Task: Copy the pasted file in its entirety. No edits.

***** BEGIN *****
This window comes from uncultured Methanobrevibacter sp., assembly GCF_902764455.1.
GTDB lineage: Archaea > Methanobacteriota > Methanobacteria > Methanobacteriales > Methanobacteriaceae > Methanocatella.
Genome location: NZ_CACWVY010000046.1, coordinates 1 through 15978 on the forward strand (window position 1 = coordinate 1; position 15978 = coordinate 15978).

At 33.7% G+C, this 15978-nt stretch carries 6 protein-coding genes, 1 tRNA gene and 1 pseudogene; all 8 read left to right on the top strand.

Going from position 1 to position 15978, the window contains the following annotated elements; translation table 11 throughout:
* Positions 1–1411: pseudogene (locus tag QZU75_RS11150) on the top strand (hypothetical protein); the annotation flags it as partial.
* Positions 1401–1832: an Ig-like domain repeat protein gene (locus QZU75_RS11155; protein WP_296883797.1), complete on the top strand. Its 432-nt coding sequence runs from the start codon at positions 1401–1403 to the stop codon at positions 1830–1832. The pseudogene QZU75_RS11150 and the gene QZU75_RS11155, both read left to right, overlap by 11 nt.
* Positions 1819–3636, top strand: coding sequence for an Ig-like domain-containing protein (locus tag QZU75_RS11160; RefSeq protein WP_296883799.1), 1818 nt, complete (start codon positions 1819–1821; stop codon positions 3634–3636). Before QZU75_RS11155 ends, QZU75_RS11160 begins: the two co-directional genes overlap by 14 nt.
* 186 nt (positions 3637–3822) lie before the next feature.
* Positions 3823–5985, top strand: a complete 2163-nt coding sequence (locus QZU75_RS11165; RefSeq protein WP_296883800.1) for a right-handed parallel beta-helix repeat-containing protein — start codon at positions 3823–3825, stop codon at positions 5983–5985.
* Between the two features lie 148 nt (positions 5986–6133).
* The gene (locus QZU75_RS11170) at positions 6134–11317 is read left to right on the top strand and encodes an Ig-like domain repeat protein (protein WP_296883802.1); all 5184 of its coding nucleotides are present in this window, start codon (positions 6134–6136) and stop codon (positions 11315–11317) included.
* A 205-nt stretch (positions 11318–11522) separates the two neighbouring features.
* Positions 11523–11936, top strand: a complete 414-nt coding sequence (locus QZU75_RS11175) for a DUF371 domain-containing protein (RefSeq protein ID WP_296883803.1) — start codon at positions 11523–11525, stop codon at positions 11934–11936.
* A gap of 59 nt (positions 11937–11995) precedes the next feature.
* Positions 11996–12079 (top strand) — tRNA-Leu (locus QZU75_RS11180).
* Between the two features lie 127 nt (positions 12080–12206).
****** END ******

This window comes from uncultured Methanobrevibacter sp., assembly GCF_902764455.1.
GTDB lineage: Archaea > Methanobacteriota > Methanobacteria > Methanobacteriales > Methanobacteriaceae > Methanocatella.
Genome location: NZ_CACWVY010000046.1, coordinates 1 through 15978 on the forward strand (window position 1 = coordinate 1; position 15978 = coordinate 15978).

At 33.7% G+C, this 15978-nt stretch carries 6 protein-coding genes, 1 tRNA gene and 1 pseudogene; all 8 read left to right on the top strand.

Going from position 1 to position 15978, the window contains the following annotated elements; translation table 11 throughout:
* Positions 1–1411: pseudogene (locus tag QZU75_RS11150) on the top strand (hypothetical protein); the annotation flags it as partial.
* Positions 1401–1832: an Ig-like domain repeat protein gene (locus QZU75_RS11155; protein WP_296883797.1), complete on the top strand. Its 432-nt coding sequence runs from the start codon at positions 1401–1403 to the stop codon at positions 1830–1832. The pseudogene QZU75_RS11150 and the gene QZU75_RS11155, both read left to right, overlap by 11 nt.
* Positions 1819–3636, top strand: coding sequence for an Ig-like domain-containing protein (locus tag QZU75_RS11160; RefSeq protein WP_296883799.1), 1818 nt, complete (start codon positions 1819–1821; stop codon positions 3634–3636). Before QZU75_RS11155 ends, QZU75_RS11160 begins: the two co-directional genes overlap by 14 nt.
* 186 nt (positions 3637–3822) lie before the next feature.
* Positions 3823–5985, top strand: a complete 2163-nt coding sequence (locus QZU75_RS11165; RefSeq protein WP_296883800.1) for a right-handed parallel beta-helix repeat-containing protein — start codon at positions 3823–3825, stop codon at positions 5983–5985.
* Between the two features lie 148 nt (positions 5986–6133).
* The gene (locus QZU75_RS11170) at positions 6134–11317 is read left to right on the top strand and encodes an Ig-like domain repeat protein (protein WP_296883802.1); all 5184 of its coding nucleotides are present in this window, start codon (positions 6134–6136) and stop codon (positions 11315–11317) included.
* A 205-nt stretch (positions 11318–11522) separates the two neighbouring features.
* Positions 11523–11936, top strand: a complete 414-nt coding sequence (locus QZU75_RS11175) for a DUF371 domain-containing protein (RefSeq protein ID WP_296883803.1) — start codon at positions 11523–11525, stop codon at positions 11934–11936.
* A gap of 59 nt (positions 11937–11995) precedes the next feature.
* Positions 11996–12079 (top strand) — tRNA-Leu (locus QZU75_RS11180).
* Between the two features lie 127 nt (positions 12080–12206).